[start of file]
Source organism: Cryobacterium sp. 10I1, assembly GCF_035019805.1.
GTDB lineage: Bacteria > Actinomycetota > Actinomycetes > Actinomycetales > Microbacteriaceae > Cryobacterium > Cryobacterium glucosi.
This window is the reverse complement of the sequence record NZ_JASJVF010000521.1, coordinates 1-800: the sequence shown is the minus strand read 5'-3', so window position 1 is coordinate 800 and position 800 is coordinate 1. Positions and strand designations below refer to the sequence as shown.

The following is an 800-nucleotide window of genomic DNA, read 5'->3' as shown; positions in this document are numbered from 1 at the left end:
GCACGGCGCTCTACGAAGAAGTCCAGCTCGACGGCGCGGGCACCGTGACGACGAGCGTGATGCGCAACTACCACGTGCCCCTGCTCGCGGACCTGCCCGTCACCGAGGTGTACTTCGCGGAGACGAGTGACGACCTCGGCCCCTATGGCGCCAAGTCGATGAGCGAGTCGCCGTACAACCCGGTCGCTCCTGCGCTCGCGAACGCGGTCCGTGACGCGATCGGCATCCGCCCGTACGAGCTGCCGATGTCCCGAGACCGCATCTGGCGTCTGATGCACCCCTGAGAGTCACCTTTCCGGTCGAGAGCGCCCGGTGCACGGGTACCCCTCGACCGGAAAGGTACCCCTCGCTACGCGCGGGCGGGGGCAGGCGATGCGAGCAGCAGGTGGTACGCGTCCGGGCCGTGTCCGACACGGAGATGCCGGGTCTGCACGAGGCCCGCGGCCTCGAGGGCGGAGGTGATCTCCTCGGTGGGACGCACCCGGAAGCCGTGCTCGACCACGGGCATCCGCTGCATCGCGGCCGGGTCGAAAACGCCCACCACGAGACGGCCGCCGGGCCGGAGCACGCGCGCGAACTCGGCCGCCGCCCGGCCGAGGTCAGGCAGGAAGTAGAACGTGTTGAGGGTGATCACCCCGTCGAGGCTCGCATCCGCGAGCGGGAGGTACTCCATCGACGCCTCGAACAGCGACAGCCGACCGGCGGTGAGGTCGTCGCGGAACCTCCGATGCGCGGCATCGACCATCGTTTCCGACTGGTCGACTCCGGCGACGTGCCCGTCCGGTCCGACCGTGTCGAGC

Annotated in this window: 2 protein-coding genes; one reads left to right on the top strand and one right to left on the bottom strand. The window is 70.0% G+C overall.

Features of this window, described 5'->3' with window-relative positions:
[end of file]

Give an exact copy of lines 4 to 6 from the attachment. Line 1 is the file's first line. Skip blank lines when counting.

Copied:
The following is an 800-nucleotide window of genomic DNA, read 5'->3' as shown; positions in this document are numbered from 1 at the left end:
GCACGGCGCTCTACGAAGAAGTCCAGCTCGACGGCGCGGGCACCGTGACGACGAGCGTGATGCGCAACTACCACGTGCCCCTGCTCGCGGACCTGCCCGTCACCGAGGTGTACTTCGCGGAGACGAGTGACGACCTCGGCCCCTATGGCGCCAAGTCGATGAGCGAGTCGCCGTACAACCCGGTCGCTCCTGCGCTCGCGAACGCGGTCCGTGACGCGATCGGCATCCGCCCGTACGAGCTGCCGATGTCCCGAGACCGCATCTGGCGTCTGATGCACCCCTGAGAGTCACCTTTCCGGTCGAGAGCGCCCGGTGCACGGGTACCCCTCGACCGGAAAGGTACCCCTCGCTACGCGCGGGCGGGGGCAGGCGATGCGAGCAGCAGGTGGTACGCGTCCGGGCCGTGTCCGACACGGAGATGCCGGGTCTGCACGAGGCCCGCGGCCTCGAGGGCGGAGGTGATCTCCTCGGTGGGACGCACCCGGAAGCCGTGCTCGACCACGGGCATCCGCTGCATCGCGGCCGGGTCGAAAACGCCCACCACGAGACGGCCGCCGGGCCGGAGCACGCGCGCGAACTCGGCCGCCGCCCGGCCGAGGTCAGGCAGGAAGTAGAACGTGTTGAGGGTGATCACCCCGTCGAGGCTCGCATCCGCGAGCGGGAGGTACTCCATCGACGCCTCGAACAGCGACAGCCGACCGGCGGTGAGGTCGTCGCGGAACCTCCGATGCGCGGCATCGACCATCGTTTCCGACTGGTCGACTCCGGCGACGTGCCCGTCCGGTCCGACCGTGTCGAGC

Annotated in this window: 2 protein-coding genes; one reads left to right on the top strand and one right to left on the bottom strand. The window is 70.0% G+C overall.